Canterbury Towers, as described by Clendinen, is full of fascinating characters who refuse grow old.  They are committed to living life to its fullest; they forget things, they tell funny stories, they snack after sex, they drink martinis and have wonderful social debates.  Clendinen reports it all. 

He says that in writing this book he "set out to be diarist and chronicler."  He did his job well.  His Mother, if she could read this book, would be proud. 

You probably do not want to read this book on an empty stomach -- all the descriptions of food will send you to the freezer for ice cream.  And as I read, I couldn't help but think of my Dad who used to say -- "The best thing about old age is that it beats the alternative. "  

This book is certainly not everyone's cup of tea.  It is only recommended for anyone who is aging or has an aging Mother.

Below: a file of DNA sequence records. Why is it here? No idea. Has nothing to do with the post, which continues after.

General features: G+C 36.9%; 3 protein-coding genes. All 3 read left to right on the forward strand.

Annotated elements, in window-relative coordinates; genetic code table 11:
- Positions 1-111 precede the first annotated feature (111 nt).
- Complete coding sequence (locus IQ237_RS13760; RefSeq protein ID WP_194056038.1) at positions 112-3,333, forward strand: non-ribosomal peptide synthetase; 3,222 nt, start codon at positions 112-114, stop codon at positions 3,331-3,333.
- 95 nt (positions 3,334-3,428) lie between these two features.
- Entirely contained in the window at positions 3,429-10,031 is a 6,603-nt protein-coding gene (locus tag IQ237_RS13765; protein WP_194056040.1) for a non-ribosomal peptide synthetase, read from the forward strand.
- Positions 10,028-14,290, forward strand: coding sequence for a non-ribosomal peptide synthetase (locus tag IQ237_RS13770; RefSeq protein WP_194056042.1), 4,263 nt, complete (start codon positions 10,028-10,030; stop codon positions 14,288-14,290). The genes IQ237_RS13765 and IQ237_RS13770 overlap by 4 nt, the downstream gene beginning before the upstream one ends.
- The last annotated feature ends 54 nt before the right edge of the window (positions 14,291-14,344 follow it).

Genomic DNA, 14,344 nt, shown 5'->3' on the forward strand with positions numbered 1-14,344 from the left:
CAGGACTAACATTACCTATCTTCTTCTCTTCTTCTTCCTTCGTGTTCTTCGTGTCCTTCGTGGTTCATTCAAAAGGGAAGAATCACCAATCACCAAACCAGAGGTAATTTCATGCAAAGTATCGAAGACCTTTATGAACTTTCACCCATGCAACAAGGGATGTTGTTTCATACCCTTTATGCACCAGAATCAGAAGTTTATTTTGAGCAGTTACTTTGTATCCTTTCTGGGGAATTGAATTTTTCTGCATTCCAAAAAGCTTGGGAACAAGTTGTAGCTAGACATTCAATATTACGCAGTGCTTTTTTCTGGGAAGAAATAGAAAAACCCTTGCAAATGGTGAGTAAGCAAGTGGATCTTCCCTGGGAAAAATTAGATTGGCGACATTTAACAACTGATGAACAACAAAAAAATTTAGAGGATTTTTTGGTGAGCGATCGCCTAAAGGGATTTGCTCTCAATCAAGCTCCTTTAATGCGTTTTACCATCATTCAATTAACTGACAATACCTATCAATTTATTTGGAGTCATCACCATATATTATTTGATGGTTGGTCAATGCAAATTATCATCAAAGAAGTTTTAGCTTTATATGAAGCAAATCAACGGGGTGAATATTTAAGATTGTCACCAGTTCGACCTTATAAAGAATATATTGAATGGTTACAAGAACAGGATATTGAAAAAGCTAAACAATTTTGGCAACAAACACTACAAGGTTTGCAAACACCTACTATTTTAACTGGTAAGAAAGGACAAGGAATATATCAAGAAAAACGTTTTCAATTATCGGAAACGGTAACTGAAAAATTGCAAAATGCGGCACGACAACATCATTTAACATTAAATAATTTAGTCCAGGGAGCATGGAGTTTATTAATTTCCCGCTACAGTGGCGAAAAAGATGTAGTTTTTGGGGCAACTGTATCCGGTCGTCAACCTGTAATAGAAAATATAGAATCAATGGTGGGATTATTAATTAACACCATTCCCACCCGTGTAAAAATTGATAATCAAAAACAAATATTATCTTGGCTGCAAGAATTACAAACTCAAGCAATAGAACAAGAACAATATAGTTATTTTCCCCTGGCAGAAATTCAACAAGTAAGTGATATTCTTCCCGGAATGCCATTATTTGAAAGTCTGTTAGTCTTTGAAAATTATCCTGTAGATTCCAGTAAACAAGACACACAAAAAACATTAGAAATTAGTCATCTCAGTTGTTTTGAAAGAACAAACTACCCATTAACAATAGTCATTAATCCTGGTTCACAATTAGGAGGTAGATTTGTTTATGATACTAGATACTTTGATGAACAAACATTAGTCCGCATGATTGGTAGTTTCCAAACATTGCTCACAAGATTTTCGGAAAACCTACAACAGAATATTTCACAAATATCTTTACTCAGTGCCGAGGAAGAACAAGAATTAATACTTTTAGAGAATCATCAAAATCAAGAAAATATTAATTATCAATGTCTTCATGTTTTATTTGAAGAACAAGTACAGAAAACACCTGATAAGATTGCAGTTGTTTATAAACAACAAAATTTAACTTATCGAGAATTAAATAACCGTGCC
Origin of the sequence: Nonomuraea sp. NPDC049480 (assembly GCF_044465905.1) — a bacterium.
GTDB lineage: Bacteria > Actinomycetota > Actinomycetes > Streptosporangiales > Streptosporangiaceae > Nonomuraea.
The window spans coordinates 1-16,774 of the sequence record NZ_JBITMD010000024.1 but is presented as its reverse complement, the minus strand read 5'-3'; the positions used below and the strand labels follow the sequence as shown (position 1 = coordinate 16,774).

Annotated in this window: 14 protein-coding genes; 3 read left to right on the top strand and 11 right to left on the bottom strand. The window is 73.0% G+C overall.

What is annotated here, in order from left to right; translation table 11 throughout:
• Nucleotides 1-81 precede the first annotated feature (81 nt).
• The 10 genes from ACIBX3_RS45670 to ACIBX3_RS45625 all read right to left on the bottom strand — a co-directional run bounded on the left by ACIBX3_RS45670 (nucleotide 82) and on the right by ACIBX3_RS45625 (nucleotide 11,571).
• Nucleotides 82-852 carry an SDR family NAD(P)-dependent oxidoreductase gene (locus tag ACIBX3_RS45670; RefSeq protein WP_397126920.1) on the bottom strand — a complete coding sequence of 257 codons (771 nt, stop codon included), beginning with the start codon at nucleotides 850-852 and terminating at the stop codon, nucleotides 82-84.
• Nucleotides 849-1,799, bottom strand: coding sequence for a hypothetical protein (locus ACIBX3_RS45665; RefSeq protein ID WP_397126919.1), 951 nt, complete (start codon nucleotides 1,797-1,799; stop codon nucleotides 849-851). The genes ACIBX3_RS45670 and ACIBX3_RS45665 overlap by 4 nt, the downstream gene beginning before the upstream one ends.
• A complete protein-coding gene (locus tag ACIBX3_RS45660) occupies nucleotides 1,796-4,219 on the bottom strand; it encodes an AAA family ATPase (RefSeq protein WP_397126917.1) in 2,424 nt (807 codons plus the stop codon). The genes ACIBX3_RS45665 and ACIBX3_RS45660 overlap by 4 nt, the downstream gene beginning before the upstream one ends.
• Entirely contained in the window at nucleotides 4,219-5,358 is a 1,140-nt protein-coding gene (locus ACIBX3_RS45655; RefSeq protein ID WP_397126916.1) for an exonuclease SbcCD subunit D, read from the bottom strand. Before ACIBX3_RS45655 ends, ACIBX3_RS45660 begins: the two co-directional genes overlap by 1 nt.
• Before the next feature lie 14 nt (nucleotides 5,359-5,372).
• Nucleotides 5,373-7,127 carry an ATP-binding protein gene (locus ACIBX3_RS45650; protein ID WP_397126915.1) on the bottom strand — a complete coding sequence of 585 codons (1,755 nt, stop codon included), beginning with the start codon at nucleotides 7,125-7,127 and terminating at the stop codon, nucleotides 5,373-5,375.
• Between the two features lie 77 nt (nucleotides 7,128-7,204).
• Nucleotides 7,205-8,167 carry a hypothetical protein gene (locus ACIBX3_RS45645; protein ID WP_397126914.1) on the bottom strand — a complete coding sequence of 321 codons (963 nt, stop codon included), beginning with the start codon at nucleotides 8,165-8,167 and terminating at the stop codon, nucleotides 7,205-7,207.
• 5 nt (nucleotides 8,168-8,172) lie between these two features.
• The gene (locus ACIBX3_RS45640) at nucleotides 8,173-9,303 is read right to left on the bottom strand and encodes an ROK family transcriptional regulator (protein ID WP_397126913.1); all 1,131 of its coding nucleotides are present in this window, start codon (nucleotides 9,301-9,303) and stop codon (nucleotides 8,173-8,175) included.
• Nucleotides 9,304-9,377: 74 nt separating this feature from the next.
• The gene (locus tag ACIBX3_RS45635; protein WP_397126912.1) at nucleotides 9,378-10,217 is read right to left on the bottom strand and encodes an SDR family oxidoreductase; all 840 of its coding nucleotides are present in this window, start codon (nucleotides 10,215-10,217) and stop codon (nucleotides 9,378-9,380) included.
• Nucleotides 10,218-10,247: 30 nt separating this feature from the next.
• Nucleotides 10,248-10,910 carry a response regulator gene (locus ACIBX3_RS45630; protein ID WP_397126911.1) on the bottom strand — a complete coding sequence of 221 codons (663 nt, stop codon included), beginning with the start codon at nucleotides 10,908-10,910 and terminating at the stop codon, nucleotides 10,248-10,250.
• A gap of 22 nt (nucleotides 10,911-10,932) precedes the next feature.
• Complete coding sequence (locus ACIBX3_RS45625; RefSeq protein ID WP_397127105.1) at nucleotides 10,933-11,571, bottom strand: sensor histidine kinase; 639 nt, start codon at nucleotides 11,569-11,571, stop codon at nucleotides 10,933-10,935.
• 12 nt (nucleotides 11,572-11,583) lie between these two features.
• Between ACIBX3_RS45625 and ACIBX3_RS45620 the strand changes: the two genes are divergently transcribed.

OK -- here is what the publisher says:

In 1994 New York Times writer Dudley Clendinen's mother-a Southern matron of iron will but creaking bones-sold her house and moved to Canterbury Tower, a geriatric apartment building with full services and a nursing wing in Tampa Bay.

There she landed in a microcosm of the New Old Age. Canterbury was filled not just with old Tampa neighbors but also with strangers from across the country. Wealthy, middle class, or barely afloat; Christian, Jewish, or faithless; proud, widowed, or still married; grumpy or dear-they had all come together, at the average age of eighty-six, in search of a last place to live and die.

A Place Called Canterbury is a beautifully written, often hilarious, deeply moving look at how the oldest Americans are living with the reality of living longer. Peopled by brave, daffy, memorable characters determined to grow old with dignity-and to help one another avoid the dreaded nursing wing-A Place Called Canterbury is a kind of soap opera.

Likewise, it is a poignant chronicle of the last years of the Greatest Generation and their children, the Boomers, as they are drawn into old age with their parents. A Place Called Canterbury is an essential read for anyone with aging parents and anyone wondering what their own old age will look like.

Thursday, March 20, 2008

Truth And Frenzy